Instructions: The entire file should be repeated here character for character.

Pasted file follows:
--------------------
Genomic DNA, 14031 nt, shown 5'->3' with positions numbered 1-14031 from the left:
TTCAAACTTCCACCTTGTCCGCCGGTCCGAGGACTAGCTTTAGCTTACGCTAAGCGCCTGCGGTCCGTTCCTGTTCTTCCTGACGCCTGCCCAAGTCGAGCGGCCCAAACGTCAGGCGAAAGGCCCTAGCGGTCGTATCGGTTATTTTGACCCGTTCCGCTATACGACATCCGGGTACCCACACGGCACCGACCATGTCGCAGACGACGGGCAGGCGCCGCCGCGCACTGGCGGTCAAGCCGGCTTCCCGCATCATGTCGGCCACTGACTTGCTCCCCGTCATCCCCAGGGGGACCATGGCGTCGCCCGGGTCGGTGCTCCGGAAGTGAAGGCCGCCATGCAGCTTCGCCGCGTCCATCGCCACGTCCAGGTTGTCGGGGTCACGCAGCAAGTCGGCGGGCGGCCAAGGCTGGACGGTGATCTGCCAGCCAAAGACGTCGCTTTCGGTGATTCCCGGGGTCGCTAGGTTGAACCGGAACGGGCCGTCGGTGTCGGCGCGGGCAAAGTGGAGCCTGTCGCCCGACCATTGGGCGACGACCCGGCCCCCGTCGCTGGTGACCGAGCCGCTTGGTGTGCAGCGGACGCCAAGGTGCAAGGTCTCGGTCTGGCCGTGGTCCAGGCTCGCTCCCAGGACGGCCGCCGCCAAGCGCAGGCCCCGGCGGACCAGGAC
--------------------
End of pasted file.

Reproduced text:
Genomic DNA, 14031 nt, shown 5'->3' with positions numbered 1-14031 from the left:
TTCAAACTTCCACCTTGTCCGCCGGTCCGAGGACTAGCTTTAGCTTACGCTAAGCGCCTGCGGTCCGTTCCTGTTCTTCCTGACGCCTGCCCAAGTCGAGCGGCCCAAACGTCAGGCGAAAGGCCCTAGCGGTCGTATCGGTTATTTTGACCCGTTCCGCTATACGACATCCGGGTACCCACACGGCACCGACCATGTCGCAGACGACGGGCAGGCGCCGCCGCGCACTGGCGGTCAAGCCGGCTTCCCGCATCATGTCGGCCACTGACTTGCTCCCCGTCATCCCCAGGGGGACCATGGCGTCGCCCGGGTCGGTGCTCCGGAAGTGAAGGCCGCCATGCAGCTTCGCCGCGTCCATCGCCACGTCCAGGTTGTCGGGGTCACGCAGCAAGTCGGCGGGCGGCCAAGGCTGGACGGTGATCTGCCAGCCAAAGACGTCGCTTTCGGTGATTCCCGGGGTCGCTAGGTTGAACCGGAACGGGCCGTCGGTGTCGGCGCGGGCAAAGTGGAGCCTGTCGCCCGACCATTGGGCGACGACCCGGCCCCCGTCGCTGGTGACCGAGCCGCTTGGTGTGCAGCGGACGCCAAGGTGCAAGGTCTCGGTCTGGCCGTGGTCCAGGCTCGCTCCCAGGACGGCCGCCGCCAAGCGCAGGCCCCGGCGGACCAGGAC